The headline inflation figure remains stubbornly high at 8.7%, after a peak of 11.1% last October, but inflation is only half the story. It has been concentrated in the fundamentals that new parents rely on: heat, food and personal care goods. The spiralling cost of energy has been widely reported, and has outsized food inflation, which rose to 19.2% in April this year. What has received less attention is the startling rise in goods essential for looking after a newborn. Since March 2021, the cost of formula milk has risen by 24%, with the cheapest own brand option increasing by 45%. Last year, in the 12 weeks to 19 August, the price of Pampers rocketed by up to 60%.

Meanwhile, statutory maternity pay, statutory paternity pay and maternity allowance have risen by 10.4%. It is not hard to do the maths. There are two primary concerns about how the uplift is calculated and administered. First, the uplift comes in only once a year and uses the consumer prices index from the six months before. As a result, by design, the money that new parents receive from the Government will be out of step with what they actually need. Secondly, many feel that the financial support for new parents is simply not enough anyway. The current statutory rate for parents is £172.48. Compare that with the minimum wage for an average 37.5-hour week, which comes in at £390.20. When the added costs of a new child—cots, prams, clothes, food and formula—are considered, many parents are left with big holes in their budget.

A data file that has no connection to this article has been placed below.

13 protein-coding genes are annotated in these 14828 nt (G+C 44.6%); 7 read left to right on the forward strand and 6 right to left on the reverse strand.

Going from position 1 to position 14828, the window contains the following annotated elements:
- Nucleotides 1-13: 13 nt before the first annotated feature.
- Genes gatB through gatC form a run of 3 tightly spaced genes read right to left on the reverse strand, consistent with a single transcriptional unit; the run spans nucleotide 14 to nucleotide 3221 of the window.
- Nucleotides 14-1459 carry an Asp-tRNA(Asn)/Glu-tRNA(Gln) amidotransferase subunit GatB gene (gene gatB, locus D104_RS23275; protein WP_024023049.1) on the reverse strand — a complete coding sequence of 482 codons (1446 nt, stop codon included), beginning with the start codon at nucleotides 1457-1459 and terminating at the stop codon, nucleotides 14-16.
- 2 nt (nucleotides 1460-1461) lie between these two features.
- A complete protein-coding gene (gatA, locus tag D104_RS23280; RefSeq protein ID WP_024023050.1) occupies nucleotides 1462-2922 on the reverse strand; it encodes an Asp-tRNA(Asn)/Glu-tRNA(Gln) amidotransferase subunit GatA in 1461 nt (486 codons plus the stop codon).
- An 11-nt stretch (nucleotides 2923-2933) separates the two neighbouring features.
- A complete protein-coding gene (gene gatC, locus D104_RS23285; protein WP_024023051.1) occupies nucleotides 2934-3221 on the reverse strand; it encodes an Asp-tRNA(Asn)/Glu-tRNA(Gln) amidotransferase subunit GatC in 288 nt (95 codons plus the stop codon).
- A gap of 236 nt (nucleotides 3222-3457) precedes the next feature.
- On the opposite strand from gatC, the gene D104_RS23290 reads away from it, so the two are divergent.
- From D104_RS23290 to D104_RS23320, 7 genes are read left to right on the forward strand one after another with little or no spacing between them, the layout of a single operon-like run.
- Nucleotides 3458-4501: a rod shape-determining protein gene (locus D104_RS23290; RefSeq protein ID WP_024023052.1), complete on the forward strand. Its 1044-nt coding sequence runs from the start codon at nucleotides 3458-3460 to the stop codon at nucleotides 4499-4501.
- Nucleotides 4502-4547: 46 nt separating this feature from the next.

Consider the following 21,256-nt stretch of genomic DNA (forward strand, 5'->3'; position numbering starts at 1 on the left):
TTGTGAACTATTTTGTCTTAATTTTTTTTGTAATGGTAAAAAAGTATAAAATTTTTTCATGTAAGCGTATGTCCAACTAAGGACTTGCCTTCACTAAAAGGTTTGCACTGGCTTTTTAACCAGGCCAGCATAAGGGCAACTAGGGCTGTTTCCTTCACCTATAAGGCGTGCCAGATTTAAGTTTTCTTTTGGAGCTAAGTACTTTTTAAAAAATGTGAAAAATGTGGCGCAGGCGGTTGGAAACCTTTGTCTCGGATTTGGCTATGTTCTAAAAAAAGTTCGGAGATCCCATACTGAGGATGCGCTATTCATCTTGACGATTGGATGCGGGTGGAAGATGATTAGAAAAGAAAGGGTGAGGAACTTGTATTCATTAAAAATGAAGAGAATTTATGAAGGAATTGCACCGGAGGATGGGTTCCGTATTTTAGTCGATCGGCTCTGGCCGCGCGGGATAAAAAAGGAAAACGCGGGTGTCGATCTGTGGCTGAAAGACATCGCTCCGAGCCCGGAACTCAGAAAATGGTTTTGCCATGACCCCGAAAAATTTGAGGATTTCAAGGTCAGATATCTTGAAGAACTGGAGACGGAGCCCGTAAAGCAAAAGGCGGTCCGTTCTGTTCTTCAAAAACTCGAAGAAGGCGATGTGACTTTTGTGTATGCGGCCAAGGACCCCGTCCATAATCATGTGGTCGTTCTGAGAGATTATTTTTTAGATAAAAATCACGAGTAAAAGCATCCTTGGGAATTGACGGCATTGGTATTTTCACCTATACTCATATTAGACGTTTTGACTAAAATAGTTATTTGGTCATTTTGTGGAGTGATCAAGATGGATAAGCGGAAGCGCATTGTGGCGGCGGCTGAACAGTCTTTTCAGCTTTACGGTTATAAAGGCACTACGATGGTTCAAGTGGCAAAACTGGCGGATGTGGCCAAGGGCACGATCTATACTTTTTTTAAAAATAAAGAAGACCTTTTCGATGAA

The support for parents is not generous at the best of times. The UK has one of the least generous support programmes for new mothers among OECD countries, with only Ireland and the USA offering less. Add a near-unprecedented cost of living situation to that state of affairs, and we are not far off a crisis. I know that it is easy to slip into a jumble of numbers when discussing the cost of living crisis, so I will focus on the reality for parents, especially mothers, on the ground. We know that women still provide the majority of childcare, and significantly more than men. When we talk about the impact of the cost of living on parents, we absolutely must include fathers in that, but we have to focus on the stress and strain of raising a baby, which is often borne by mothers.

While preparing for the debate, I spoke to a group of really inspiring and strong mothers from Newcastle, alongside the charity Children North East. The reality of modern motherhood that they painted was fraught with challenges. Stress was a recurrent theme, as mothers described the anxiety that rampant inflation is causing them. It is making budgeting almost impossible. Mothers dismiss the Government’s promise of free childcare as a myth, as cost pressures are forcing nurseries to charge for nappies and food, and the number of hours and weeks covered by the Government’s scheme does not match working reality. For those mothers, labelling it as free feels rather like an insult.

One mother spoke vividly of being a new mother as

“one of the most challenging moments in your life”.

Her overarching view was that

“it’s just so stressful—everything is new, your hormones are all over the place”.

Even if you do make a plan, the stress can be overwhelming. She said that

“we are going to end up with a mental health crisis and we’re going to ask why.”

That is even before she has factored in the struggles with budgeting. Add the impact of being a new mother, on top of wondering whether you can even afford formula for your baby, and the stresses and strains that new parents are under become very clear.